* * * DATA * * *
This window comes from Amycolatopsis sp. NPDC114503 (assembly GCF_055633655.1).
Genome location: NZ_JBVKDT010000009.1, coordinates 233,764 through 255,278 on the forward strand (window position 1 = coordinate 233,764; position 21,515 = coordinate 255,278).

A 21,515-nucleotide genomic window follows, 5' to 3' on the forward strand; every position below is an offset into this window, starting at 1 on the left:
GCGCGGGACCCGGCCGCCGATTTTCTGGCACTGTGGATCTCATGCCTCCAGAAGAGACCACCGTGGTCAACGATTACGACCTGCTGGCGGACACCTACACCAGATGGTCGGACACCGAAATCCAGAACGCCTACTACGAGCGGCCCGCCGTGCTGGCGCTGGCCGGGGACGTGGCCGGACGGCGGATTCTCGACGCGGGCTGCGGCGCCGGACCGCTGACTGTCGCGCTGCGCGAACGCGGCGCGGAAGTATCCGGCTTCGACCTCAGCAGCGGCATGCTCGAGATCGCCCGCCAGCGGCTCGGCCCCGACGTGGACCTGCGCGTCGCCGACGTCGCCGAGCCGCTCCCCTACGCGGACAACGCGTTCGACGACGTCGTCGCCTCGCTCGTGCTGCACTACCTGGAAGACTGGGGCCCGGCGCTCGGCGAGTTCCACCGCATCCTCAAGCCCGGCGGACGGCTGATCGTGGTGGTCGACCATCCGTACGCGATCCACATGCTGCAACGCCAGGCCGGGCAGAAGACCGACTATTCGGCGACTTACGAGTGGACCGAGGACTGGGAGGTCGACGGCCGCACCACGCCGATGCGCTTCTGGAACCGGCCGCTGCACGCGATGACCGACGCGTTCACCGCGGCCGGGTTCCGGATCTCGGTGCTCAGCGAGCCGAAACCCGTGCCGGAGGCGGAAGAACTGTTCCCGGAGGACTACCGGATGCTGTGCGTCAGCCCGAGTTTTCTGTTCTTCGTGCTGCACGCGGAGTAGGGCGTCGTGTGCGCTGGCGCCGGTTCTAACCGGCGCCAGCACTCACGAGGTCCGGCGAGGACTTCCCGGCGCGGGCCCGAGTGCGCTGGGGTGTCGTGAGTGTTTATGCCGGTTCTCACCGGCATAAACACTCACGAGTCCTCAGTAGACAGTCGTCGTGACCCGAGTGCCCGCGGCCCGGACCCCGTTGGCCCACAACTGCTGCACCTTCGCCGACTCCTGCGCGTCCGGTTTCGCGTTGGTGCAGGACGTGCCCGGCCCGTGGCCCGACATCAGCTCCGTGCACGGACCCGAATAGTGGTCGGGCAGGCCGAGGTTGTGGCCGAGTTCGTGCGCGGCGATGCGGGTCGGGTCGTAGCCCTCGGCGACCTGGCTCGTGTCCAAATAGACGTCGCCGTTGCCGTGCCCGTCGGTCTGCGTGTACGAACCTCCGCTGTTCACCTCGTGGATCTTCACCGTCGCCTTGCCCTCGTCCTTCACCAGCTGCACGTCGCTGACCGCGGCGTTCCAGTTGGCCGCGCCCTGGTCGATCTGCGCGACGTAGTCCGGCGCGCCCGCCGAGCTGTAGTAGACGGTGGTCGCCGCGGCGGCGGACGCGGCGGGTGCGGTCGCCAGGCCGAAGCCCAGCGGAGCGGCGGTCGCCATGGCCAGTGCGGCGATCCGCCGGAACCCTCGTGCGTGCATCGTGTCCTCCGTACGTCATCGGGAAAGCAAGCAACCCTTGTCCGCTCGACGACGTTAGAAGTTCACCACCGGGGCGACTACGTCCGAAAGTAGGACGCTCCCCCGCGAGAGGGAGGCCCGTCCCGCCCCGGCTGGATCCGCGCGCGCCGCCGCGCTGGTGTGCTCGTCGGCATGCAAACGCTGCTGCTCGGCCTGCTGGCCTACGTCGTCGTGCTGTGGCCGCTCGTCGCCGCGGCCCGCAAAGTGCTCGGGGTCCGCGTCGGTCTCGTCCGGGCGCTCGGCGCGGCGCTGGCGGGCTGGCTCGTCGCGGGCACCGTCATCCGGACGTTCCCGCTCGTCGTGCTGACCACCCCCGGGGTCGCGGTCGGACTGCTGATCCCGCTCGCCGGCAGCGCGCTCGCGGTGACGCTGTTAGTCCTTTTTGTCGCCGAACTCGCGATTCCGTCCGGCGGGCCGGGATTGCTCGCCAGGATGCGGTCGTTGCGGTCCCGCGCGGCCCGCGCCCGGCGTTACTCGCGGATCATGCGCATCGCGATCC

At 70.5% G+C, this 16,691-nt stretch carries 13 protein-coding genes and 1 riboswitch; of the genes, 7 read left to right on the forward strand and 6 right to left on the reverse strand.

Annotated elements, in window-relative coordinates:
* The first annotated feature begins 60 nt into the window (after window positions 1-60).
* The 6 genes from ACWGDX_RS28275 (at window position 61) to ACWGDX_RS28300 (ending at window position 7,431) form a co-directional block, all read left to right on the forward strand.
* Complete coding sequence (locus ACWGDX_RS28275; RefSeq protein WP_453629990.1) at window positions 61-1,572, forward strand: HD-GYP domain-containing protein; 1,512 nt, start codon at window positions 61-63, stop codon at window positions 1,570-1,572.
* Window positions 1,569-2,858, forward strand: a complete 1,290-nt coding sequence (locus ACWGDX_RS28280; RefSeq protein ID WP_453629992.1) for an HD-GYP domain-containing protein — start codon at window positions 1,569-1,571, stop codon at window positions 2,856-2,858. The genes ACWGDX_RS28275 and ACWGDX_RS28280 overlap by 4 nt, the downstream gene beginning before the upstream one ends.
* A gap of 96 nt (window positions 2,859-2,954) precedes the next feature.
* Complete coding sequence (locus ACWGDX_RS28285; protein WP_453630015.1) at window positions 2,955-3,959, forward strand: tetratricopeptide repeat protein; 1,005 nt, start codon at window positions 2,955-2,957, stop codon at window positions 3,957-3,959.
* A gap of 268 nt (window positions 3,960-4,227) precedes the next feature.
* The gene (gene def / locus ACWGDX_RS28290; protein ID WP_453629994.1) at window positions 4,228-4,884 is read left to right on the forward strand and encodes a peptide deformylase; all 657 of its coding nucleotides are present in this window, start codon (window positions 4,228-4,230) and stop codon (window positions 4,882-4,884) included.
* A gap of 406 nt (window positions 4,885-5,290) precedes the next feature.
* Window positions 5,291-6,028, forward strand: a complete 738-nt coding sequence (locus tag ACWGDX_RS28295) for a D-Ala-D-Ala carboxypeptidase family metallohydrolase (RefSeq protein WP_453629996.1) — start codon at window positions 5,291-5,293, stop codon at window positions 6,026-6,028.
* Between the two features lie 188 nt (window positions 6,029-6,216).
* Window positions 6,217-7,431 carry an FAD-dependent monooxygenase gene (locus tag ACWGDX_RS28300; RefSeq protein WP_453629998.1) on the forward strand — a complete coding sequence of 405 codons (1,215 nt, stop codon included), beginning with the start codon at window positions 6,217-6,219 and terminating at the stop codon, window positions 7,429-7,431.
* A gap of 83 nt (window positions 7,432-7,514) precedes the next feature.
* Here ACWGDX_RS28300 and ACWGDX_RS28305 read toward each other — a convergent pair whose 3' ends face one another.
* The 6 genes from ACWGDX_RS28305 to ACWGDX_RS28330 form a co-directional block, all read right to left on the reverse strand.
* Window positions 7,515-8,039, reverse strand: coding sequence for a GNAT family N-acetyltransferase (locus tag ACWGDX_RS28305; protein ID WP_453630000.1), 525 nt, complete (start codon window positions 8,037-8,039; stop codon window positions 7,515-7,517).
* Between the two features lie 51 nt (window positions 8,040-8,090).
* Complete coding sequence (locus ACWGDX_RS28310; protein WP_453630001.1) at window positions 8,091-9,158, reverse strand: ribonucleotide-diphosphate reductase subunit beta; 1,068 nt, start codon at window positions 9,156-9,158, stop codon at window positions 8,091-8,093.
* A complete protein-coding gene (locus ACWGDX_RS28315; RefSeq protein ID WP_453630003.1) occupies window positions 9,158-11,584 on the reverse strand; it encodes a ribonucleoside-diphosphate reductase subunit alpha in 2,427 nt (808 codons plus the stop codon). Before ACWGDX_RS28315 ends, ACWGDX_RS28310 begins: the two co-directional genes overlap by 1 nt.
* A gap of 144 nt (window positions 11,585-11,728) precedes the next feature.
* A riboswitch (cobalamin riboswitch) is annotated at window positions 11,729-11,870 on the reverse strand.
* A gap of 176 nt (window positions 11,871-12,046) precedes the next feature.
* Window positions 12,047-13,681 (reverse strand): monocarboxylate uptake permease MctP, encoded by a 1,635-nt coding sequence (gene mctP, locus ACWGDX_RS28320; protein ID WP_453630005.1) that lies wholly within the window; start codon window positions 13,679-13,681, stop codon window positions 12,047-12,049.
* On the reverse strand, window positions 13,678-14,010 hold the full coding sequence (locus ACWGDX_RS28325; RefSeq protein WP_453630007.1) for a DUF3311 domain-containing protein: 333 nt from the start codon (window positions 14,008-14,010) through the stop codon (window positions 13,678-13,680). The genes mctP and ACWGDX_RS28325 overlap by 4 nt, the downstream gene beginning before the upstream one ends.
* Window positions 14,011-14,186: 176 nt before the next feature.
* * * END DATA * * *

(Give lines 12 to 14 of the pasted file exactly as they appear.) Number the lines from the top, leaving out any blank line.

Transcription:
* Complete coding sequence (locus ACWGDX_RS28285; protein WP_453630015.1) at window positions 2,955-3,959, forward strand: tetratricopeptide repeat protein; 1,005 nt, start codon at window positions 2,955-2,957, stop codon at window positions 3,957-3,959.
* A gap of 268 nt (window positions 3,960-4,227) precedes the next feature.
* The gene (gene def / locus ACWGDX_RS28290; protein ID WP_453629994.1) at window positions 4,228-4,884 is read left to right on the forward strand and encodes a peptide deformylase; all 657 of its coding nucleotides are present in this window, start codon (window positions 4,228-4,230) and stop codon (window positions 4,882-4,884) included.